Is Fig Tree Wood Good For Anything?
It’s natural to wonder is fig tree wood good for anything? Do you know what it’s most commonly used for? What are the most common complaints with using it? Be sure to read this article in order to have a better idea of if this wood is worth your time.
This article will answer all that and more, so keep reading!
Is fig tree wood good for anything? more than you think. There are many uses, like aromatic woods or dried flowers, but the popular use for this green, stringy material is in crafting figures out of clay…about 90 percent of the time. On the other hand, there are other uses for fig tree wood that you may not know.
Are there other uses for fig tree wood?
For example, fig tree wood is used for an occasional bow headboard because it’s soft and lightweight. Even though it’s not very sturdy or durable (though still better than oak or pine), it doesn’t crack and splinter, making it a fair alternative to woods like ash and elm. It would be a great alternative to deal with splinters and wobbling due to the softness, but that isn’t what we usually hear about.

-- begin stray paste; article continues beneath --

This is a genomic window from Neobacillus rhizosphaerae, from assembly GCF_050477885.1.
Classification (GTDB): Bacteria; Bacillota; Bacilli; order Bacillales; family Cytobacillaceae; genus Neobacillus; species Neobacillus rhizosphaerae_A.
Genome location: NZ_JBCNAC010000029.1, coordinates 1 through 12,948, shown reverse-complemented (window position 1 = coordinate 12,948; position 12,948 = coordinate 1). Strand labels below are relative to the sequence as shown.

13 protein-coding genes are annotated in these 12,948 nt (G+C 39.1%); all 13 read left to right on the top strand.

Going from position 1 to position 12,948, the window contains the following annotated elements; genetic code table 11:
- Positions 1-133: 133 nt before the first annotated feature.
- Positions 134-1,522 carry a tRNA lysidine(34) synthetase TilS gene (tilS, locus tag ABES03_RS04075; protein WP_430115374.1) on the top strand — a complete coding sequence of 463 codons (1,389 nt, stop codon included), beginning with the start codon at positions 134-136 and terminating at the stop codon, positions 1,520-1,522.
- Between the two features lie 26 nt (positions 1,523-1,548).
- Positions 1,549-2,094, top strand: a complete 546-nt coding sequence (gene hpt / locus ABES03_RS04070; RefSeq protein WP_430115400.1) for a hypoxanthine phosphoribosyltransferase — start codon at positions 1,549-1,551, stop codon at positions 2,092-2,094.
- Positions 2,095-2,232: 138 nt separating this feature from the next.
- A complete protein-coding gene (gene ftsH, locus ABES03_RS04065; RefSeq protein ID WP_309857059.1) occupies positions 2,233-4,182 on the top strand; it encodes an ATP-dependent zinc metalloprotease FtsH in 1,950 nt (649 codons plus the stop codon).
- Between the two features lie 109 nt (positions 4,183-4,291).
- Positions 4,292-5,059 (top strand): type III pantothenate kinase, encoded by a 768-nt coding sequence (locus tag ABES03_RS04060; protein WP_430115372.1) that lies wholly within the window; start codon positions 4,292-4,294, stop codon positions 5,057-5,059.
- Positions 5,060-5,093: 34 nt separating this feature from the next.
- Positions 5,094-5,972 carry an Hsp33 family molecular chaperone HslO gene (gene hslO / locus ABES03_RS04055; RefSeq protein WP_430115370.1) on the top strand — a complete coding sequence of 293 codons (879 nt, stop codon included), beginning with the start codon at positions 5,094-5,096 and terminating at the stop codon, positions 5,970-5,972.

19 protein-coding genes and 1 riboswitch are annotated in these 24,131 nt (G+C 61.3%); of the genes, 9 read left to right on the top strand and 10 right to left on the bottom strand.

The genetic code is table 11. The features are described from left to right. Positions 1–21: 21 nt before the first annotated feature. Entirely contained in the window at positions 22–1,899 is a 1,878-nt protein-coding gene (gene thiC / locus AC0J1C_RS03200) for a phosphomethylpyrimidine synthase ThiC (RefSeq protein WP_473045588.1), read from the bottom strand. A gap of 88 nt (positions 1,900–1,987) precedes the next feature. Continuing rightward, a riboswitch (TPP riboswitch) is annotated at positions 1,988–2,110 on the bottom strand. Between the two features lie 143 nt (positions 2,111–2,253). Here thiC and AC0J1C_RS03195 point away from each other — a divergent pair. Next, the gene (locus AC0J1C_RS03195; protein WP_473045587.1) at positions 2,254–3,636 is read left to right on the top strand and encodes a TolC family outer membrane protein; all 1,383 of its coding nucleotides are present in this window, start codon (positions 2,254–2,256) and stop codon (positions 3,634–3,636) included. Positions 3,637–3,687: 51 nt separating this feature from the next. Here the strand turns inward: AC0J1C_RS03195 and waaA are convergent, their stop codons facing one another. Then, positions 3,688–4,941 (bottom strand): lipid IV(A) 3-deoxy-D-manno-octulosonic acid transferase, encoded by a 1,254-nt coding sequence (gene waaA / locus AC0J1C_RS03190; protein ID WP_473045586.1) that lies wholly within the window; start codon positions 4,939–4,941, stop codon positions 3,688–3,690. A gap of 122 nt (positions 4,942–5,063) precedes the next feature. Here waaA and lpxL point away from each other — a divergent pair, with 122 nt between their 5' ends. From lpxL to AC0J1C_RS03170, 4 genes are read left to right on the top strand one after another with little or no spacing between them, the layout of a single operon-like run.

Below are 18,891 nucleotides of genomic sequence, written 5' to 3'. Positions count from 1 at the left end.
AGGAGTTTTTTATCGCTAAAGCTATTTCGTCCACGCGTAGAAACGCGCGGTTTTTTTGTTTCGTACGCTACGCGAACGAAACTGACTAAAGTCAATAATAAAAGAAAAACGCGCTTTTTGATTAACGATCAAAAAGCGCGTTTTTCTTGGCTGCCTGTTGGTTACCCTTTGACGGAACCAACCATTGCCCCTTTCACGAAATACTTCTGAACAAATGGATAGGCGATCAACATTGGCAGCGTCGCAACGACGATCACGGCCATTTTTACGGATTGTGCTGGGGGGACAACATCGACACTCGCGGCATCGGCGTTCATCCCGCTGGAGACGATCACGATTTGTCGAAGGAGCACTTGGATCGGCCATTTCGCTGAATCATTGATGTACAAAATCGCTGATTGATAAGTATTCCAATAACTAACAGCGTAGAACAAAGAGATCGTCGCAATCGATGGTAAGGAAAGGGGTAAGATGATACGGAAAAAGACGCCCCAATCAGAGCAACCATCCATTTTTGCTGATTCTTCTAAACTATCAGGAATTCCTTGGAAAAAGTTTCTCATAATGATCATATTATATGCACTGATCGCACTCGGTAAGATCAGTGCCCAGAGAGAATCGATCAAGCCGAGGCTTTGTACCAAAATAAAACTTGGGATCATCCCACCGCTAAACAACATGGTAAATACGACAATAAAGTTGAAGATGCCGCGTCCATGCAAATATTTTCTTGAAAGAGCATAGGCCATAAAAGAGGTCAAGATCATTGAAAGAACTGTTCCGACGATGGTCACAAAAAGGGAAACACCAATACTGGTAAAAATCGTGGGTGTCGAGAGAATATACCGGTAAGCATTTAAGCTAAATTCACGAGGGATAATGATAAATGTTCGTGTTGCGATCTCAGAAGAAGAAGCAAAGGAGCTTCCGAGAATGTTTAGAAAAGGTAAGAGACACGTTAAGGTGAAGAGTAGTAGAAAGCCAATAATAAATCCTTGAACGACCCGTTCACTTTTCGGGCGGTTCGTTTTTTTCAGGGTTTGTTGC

This is the most common complaint, isn’t it?
Yes, but there are many other things you should know about fig tree wood. Besides its other uses, fig tree wood is also used for its scent. This is because it has a pleasant smell that seems to be very similar to watermelon or bergamot. It’s the smell that makes the wood great for making scented candles. The reason I say it looks similar to watermelon is because of the fig tree leaves’ shape and size.
Why are they shaped like this?
Some people think that it’s because of how they arrange their branches when they grow in a cluster. They seem to be very close together and they connect at the same points, which makes it look like a bunch of watermelon slices on a vine.
But why are they shaped like watermelon slices?
Chances are, you know the answer to this question. It’s because of how they grow from the tree. They grow from a tree stump beginning at ground level and continue to grow upward. The leaves start off as big as your hand but then develop into a more oval shape as they grow bigger and bigger. After that, they end up looking like a bunch of small circles that line a desiccated branch.